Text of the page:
SALFORD’S City Mayor has intervened to dispel fears that historic Duncan Matheson playing fields in the Claremont area are to be developed into a housing estate.

The Duncan Matheson playing fields off Lancaster Road are owned by a local charity, the Boys and Girls Clubs of Greater Manchester, and have been derelict for nine years due to a long-running dispute over how best to develop the land.

Following a recent consultation on what to do with the fields, a proposal submitted by the charity and Barratt Homes suggested that the land should be developed for housing along with the neighbouring school playing fields, which are owned by the council.

“It irritates people round here very much that the fields have been allowed to fall into disrepair.”

-Keith Ivison

However, the proposal was met with fierce resistance by Ward Councillors and local residents, and a public meeting held to discuss the matter attracted over 300 people.

City Mayor Paul Dennett said: “We understand that the charity needs to raise money but we cannot afford to lose playing pitches in this part of the city. We have no plans to sell the Lancaster Road playing fields which we own.

Salford City Mayor Paul Dennett

“Although our planners need to consider the charity and Barratt Homes proposal properly, I think it’s a non-starter.”

The council’s official position is that there is a shortage of playing fields throughout the city.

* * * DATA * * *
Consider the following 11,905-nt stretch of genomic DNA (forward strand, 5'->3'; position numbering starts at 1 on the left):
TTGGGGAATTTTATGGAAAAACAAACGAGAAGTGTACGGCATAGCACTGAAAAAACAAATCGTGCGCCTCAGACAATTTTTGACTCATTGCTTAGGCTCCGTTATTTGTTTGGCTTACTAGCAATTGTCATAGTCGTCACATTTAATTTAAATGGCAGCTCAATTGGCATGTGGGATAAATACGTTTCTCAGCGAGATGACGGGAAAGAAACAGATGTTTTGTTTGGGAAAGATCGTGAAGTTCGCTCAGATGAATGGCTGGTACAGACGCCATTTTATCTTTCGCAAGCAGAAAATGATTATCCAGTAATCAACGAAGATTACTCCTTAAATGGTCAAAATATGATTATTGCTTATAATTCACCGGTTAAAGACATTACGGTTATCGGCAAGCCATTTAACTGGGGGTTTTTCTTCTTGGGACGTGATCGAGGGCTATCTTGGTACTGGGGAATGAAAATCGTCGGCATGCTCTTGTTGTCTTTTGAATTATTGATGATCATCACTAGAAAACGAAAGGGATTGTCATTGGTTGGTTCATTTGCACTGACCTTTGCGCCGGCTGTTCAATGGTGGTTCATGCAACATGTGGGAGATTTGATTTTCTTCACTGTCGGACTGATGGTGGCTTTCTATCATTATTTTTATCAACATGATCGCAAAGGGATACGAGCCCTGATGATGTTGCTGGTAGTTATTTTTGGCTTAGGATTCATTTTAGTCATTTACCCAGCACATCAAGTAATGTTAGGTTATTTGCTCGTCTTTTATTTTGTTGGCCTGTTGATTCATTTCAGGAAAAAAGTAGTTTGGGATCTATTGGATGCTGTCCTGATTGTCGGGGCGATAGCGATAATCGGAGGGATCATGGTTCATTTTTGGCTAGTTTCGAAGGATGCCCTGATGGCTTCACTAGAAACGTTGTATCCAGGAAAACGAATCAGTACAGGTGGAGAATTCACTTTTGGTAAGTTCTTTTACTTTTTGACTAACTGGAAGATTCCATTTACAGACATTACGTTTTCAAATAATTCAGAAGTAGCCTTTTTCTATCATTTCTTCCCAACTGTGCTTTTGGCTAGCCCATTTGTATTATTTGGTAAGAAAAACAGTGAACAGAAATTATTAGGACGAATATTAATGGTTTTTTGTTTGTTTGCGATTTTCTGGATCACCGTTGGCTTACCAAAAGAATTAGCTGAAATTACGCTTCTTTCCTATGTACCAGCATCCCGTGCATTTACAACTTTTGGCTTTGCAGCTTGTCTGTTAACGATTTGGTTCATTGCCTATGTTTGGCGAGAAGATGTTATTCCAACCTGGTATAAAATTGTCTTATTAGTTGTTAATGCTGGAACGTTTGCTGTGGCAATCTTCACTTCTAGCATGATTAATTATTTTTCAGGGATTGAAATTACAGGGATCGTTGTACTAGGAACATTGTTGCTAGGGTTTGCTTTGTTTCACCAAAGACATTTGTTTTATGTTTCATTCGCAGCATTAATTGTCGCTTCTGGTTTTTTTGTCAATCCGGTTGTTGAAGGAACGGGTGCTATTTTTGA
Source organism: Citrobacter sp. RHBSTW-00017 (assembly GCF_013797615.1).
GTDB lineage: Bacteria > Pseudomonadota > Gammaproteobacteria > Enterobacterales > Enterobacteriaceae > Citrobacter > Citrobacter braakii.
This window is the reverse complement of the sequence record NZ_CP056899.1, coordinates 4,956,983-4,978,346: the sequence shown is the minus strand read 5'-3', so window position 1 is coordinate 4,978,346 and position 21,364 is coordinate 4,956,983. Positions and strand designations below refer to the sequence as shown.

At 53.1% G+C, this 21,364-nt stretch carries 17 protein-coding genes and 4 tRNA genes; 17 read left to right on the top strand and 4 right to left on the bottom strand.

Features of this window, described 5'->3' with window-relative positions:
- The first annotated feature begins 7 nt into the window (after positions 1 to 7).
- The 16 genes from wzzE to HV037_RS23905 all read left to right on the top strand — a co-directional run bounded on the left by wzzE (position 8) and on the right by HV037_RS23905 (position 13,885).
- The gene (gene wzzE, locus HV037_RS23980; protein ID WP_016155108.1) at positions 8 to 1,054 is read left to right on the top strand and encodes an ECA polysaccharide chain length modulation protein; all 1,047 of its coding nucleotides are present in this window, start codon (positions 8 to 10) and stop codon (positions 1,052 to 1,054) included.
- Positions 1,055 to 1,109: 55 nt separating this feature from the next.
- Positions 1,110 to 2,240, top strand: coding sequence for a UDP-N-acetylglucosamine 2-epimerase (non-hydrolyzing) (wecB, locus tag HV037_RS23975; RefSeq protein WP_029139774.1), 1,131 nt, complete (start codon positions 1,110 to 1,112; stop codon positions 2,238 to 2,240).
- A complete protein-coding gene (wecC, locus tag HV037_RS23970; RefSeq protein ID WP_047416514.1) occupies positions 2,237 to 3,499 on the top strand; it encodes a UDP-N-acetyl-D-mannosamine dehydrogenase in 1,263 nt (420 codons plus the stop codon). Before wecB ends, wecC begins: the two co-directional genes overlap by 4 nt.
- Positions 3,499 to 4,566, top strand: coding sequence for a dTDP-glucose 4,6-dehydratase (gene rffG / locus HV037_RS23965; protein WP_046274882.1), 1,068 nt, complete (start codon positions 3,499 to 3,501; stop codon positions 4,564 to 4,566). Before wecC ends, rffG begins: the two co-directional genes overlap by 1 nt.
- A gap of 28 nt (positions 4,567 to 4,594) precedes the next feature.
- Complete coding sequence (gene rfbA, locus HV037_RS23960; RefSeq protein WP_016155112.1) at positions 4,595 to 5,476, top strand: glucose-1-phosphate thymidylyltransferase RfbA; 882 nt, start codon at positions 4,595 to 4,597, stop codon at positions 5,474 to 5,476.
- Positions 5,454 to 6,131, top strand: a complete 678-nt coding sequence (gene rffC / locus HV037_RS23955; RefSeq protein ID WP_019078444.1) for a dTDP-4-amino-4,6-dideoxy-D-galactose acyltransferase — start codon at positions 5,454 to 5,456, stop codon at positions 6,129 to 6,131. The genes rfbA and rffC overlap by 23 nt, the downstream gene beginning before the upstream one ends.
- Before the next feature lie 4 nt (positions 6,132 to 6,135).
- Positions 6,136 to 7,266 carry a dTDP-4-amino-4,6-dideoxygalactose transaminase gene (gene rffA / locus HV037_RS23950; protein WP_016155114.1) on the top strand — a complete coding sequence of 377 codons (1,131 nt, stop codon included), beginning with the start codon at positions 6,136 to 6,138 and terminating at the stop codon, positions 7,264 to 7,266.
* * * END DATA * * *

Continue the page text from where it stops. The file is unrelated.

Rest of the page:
Councillor Derek Antrobus, lead member for planning and sustainable development, said: “We have had hundreds of responses to the Local Plan draft proposals including one which goes against our suggestion to improve and bring back into use the playing fields. We will have to consider that response like any other.

“We do need to work with partners to see how best we can make the playing fields usable. If we can’t find a way to do that, a government planning inspector may decide housing is the only viable use.”

There have been numerous attempts throughout the years to refurbish the playing fields, including converting it into a golf course, but they have all been rejected by residents.

Speaking at a previous meeting on the subject, pensioner Keith Ivison, 85, said: “The fields were given to the public to play on and have been well used by the community over the years.

“It irritates people round here very much that the fields have been allowed to fall into disrepair.”


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